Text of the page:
The microRaman spectrum obtained from one of the green–blue particles at the top right edge of the sample illustrated in Fig. 2B is shown in Fig. 6. The sloping background is due to fluorescence from the mineral, a common problem for green/blue compounds which can affect the ability to measure Raman emission. For this sample, peaks occur at 853, 825, 472, 457(sh), and 420 cm−1. These can be assigned to the symmetric (υs) and asymmetric (υas) stretches and bending modes of the orthoarsenate group (AsO4 3−) and hydroxyorthoarsenates (HAsO4 2− and H2AsO4 ) in a distorted tetrahedral symmetry, while the absence of bands at 867–870 cm−1 may indicate the absence of H2AsO4 moeity [10, 11]. These Raman shifts are similar to those measured by Frost et al. for two samples of mixite–one of which from the Boss Tweed mine in Montana has υ2 851.8 and 830.8 cm−1 and υ4 (bending mode) 475.4 and 473.7 cm−1, values that are comparable to the mineral in Giotto’s paint [8].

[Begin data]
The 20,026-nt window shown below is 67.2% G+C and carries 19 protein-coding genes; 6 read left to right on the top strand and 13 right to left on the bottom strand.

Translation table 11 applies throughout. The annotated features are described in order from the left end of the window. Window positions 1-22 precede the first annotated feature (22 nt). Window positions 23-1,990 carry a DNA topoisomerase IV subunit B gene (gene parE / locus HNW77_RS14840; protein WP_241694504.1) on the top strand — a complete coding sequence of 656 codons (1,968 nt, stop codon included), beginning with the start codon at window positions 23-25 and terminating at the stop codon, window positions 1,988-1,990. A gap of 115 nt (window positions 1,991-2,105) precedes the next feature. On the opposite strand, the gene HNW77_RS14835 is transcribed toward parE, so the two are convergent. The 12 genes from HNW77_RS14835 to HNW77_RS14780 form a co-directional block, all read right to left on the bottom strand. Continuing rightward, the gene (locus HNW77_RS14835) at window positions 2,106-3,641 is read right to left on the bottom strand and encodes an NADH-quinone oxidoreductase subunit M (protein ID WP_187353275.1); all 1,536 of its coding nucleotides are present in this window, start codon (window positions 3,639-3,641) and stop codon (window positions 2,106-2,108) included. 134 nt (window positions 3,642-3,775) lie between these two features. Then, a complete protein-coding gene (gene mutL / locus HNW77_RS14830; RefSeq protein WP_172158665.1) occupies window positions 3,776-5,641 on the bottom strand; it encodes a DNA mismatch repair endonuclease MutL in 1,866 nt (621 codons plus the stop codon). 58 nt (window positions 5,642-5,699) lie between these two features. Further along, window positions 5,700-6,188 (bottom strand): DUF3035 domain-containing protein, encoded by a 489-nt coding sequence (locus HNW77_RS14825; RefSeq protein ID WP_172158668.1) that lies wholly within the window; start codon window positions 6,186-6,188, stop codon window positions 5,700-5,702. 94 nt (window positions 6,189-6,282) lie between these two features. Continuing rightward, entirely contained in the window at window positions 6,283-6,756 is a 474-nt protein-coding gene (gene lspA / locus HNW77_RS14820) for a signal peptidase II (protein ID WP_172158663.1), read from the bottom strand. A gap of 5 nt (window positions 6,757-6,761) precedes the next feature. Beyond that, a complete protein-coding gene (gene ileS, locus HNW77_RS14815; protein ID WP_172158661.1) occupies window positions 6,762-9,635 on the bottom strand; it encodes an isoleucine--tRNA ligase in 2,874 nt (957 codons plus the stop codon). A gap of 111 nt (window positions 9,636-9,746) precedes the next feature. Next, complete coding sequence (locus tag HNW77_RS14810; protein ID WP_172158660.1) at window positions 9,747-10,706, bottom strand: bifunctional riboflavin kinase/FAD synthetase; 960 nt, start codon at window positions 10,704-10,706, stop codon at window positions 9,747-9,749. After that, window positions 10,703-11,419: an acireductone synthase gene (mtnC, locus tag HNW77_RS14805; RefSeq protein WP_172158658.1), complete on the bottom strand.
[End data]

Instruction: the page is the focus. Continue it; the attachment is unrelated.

Fig. 6

Raman spectrum of a green–blue particle at the right hand edge of the cross section shown in Fig. 2B